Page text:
KATHMANDU, Nov 26: As China tries to deepen its influence in Nepal through the overarching framework of its One Belt One Road (OBOR) project, India is of late responding through a renewed focus on the socio-cultural aspects of its age-old relations with the new republic.
Along with the ongoing partnership that mainly includes construction of physical and social infrastructure such as airports, highways, hospitals and educational institutions, India has placed renewed focus on promoting people-to-people relations through cultural ties and improved connectivity between the two countries, especially since the Narendra Modi government came to power.
While work is underway to develop various cross-border railway links including Jayanagar-Bardibas and Jogbani-Biratnagar, India is also promoting a Ramayan Circuit that seeks to link Janakpur and Ayodhya and a Buddhist Circuit between Lumbini in Nepal and Bodhgaya in India. Only a few weeks ago, Indian ambassador to Nepal Manjeev Singh Puri reached Janakpur to attend a function promoting the Ramayan Circuit and Mithila-Awadh relations.
During the first visit to Nepal by Indian Prime Minister Modi, Nepal and India agreed to develop twin-city relations between Janakpur and Ayodhya, Kathmandu and Banaras and Lumbini and Bodhgaya. Although these initiatives could not make much headway after bilateral relations hit a new low following the promulgation of Nepal's new constitution and the subsequent Indian economic embargo in late 2015, government officials in Nepal said the two governments are currently working to develop joint tourism packages and promote the idea of tourist circuits that connect important religious sites.
Even as the going has not been as smooth as expected, Modi during his visit here jointly inaugurated with then prime minister Sushil Koirala a passenger bus services connecting Kathmandu and New Delhi . The Modi government later also included Nepal under its Leave Travel Concession arrangement, which provides nearly five million Indian central government employees leave and ticket reimbursement if they chose to travel to Nepal.
Along with efforts to promote religious tourism between the two countries, renewed priority is being given in India's bilateral relations with Nepal in recent years to the organizing of cultural festivals, construction of library buildings, renovation and restoration of cultural and historical sites and strengthening cross-border connectivity to facilitate the movement of people.
India has also placed priority on developing three more cross-border railway links with Nepal, in addition to the Jayanagar-Janakpur-Bardibas and Jogbani-Biratnagar links.
Foreign affairs experts in Kathmandu agree that New Delhi has lately given importance to the socio-cultural aspects of bilateral relations and to strengthening people-to-people ties -- something India took for granted for many years. “A majority of the people in both India and Nepal being of the Hindu faith, there is bound to be religious and cultural affiliations.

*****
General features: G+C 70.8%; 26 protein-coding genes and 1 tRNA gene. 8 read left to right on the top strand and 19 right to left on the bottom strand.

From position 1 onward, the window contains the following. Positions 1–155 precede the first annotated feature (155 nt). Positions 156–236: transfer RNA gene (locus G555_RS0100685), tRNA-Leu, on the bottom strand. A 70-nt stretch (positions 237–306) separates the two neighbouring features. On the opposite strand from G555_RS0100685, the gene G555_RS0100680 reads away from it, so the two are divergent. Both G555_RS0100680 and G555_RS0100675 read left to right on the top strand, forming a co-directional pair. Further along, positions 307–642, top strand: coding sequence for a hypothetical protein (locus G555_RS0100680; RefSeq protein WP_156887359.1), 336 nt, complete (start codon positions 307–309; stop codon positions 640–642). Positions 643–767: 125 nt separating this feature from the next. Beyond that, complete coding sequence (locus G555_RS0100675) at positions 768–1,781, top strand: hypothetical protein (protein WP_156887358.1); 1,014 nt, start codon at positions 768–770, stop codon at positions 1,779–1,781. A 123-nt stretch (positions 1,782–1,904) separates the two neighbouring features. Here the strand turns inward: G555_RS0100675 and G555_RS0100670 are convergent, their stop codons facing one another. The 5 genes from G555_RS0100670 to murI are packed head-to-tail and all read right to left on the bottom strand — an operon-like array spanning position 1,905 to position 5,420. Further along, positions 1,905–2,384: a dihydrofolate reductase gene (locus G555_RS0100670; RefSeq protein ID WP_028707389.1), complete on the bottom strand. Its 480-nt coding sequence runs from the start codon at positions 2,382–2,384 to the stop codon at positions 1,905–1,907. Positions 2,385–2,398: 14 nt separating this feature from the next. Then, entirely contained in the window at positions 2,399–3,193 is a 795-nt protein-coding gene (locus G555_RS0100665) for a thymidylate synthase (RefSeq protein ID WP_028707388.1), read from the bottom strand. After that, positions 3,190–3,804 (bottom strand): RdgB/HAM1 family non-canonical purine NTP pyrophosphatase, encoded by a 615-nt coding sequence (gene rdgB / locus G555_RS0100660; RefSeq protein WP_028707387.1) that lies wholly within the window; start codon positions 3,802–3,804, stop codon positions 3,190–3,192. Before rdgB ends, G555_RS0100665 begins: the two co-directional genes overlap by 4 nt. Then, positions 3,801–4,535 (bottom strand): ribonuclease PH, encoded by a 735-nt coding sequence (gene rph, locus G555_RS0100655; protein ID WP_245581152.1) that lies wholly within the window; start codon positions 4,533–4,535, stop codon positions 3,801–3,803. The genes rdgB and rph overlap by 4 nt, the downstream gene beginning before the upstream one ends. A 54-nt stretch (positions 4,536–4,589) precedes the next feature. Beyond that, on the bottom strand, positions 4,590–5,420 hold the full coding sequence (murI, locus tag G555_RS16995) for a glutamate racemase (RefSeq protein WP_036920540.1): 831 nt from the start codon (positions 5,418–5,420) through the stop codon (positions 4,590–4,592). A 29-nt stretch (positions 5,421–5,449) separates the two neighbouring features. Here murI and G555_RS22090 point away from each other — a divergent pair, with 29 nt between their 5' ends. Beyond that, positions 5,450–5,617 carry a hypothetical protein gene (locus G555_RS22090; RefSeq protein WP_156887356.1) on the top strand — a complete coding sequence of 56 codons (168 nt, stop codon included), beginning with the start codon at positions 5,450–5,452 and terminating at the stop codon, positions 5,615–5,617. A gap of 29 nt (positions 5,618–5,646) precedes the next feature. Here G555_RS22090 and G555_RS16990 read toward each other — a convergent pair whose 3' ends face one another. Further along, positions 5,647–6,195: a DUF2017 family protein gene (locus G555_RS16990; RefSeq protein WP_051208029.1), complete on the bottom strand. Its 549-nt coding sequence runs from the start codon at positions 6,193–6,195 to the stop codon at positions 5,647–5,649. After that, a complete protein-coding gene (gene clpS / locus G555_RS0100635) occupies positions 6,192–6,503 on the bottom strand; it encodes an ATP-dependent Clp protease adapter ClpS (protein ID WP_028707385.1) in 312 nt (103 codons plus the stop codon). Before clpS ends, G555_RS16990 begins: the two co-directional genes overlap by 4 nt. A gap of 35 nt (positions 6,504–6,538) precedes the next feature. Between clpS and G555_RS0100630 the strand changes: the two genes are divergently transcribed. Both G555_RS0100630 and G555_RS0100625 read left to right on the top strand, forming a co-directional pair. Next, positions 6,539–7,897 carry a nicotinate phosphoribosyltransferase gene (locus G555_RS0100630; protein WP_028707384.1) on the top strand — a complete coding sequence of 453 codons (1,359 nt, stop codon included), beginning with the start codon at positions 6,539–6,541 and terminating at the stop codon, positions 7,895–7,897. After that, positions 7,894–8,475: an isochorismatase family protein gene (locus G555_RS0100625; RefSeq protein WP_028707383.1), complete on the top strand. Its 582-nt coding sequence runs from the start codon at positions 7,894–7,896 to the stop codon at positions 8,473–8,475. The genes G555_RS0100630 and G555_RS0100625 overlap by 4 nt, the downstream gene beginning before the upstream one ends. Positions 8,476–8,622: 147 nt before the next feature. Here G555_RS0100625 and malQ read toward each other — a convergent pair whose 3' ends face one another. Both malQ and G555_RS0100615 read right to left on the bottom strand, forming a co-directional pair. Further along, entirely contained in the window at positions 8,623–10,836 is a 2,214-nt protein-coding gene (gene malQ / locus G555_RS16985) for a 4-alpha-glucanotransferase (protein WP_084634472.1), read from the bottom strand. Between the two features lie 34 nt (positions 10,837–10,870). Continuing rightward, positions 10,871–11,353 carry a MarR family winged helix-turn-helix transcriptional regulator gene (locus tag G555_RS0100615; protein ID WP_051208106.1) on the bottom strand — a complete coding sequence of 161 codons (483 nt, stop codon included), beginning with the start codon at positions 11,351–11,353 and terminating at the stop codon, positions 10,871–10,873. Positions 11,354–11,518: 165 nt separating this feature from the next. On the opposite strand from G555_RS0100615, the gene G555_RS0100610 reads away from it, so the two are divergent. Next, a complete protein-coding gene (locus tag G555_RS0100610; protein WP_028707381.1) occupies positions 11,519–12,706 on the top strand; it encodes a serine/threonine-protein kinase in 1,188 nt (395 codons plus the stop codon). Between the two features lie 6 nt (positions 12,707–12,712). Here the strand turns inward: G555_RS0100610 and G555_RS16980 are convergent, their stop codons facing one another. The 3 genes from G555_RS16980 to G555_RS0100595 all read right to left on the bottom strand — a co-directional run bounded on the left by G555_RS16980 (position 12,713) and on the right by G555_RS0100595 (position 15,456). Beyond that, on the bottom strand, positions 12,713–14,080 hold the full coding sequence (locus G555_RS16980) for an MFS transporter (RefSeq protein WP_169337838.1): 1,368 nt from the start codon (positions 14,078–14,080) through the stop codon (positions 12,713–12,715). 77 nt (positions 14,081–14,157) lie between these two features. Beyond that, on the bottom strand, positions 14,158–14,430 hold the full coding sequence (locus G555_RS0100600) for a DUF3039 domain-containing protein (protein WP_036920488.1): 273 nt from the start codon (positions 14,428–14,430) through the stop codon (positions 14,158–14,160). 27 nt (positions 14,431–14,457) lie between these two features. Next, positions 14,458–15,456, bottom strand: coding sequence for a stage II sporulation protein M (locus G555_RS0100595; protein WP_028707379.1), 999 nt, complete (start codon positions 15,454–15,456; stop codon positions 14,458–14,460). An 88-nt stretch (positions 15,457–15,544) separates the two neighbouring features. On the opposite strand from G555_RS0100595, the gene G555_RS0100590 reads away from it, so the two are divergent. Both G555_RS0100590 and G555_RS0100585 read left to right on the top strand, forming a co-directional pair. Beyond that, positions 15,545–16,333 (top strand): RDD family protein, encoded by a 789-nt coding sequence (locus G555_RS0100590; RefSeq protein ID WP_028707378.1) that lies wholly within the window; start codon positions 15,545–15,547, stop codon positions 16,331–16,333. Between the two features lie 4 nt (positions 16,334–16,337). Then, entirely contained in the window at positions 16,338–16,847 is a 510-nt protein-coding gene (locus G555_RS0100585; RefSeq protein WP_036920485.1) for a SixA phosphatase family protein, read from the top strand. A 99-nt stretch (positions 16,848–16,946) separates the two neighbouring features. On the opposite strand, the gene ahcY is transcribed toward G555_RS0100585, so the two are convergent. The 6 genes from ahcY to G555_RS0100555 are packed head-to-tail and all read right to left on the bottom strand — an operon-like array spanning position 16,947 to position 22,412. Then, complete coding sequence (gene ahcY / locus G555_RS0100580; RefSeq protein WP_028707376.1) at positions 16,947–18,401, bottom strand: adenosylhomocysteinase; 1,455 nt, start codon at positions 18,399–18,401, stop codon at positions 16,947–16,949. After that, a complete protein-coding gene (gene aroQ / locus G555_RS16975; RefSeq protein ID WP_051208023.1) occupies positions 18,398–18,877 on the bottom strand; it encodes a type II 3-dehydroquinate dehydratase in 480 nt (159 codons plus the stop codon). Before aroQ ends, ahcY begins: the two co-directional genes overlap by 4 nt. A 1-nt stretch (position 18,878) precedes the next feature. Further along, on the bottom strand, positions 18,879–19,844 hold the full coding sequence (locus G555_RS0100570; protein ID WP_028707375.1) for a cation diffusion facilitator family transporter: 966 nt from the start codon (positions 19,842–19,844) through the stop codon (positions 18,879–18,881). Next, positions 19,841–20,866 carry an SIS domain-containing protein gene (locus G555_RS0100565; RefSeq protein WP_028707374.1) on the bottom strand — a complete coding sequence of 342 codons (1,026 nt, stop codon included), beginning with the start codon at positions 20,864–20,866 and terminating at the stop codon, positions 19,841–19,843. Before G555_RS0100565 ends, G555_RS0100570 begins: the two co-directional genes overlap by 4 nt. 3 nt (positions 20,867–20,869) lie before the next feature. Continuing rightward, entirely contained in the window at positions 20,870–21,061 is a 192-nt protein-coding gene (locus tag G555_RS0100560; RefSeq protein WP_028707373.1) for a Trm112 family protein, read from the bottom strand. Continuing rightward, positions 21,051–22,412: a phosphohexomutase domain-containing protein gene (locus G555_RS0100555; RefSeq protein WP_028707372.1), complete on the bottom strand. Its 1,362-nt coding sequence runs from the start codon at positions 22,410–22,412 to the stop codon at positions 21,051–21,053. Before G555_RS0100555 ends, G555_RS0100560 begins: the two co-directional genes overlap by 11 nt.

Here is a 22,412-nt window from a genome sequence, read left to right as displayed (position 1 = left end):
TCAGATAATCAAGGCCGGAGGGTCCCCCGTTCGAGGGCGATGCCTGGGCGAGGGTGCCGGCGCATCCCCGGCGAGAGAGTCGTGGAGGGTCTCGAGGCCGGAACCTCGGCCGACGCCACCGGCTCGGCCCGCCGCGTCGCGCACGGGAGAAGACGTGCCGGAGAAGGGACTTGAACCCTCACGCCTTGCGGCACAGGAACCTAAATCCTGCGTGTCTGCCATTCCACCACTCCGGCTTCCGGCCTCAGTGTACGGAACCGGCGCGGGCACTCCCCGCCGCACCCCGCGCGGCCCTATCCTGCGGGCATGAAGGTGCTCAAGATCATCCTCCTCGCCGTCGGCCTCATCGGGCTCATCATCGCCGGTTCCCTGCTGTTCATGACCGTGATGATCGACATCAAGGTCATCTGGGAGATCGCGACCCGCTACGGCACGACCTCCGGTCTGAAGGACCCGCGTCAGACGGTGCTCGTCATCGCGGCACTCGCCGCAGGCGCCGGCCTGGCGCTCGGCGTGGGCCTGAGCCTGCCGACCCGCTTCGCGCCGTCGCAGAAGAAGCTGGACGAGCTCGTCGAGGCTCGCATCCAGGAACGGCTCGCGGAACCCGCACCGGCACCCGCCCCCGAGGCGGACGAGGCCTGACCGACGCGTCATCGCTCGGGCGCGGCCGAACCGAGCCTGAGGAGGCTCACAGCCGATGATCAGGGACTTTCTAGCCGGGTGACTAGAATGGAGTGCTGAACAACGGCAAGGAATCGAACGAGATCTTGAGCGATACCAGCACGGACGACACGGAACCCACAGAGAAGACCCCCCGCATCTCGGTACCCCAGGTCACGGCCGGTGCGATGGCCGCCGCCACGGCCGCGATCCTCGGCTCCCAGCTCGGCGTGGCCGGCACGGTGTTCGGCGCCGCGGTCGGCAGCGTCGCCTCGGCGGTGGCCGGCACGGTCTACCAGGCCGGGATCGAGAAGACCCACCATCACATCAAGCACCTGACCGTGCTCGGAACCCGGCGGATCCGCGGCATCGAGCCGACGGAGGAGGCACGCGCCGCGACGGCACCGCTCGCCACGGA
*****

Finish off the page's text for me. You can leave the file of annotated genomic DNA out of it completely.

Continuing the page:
Priority has been given to this by the Modi government ever since it came to power,” said Nishchal Nath Pandey, director of the Center for South Asian Studies.
India's focus on strengthening the socio-cultural aspect of bilateral relations with Nepal comes amid a section of individuals within the ruling Bharatiya Janata Party (BJP) demanding that Modi respond to China's OBOR with a One Culture, One Region (OCUR) plan. They argue that India should launch the OCOR for Eurasian countries as cultural and religious bonds serve as soft power for thwarting what they describe as Chinese ambitions to dominate India.
Experts argue that India's perceived change of focus towards the socio-cultural is also closely related to the rise of Yogi Adityanath as chief minister of the bordering Indian state of Uttar Pradesh. “We must also not forget that the current chief minister of Uttar Pradesh has old ties with Nepal,” Pandey said, adding that Nepal should benefit from historical and cultural relations.
Tourism entrepreneurs say there is a prospect of drawing millions of Indian tourists to Nepal if the Ramayan and Buddhist circuits materialize.
Indian ambassador Puri said the focus of India in Nepal in recent years has been on hydropower and improvement of connectivity through integrated check posts, railways links, terai roads, an optical fibre network, transmission lines and a petroleum pipeline. “The links between our two peoples at the societal, religious and cultural levels embody our unique relations,” he said.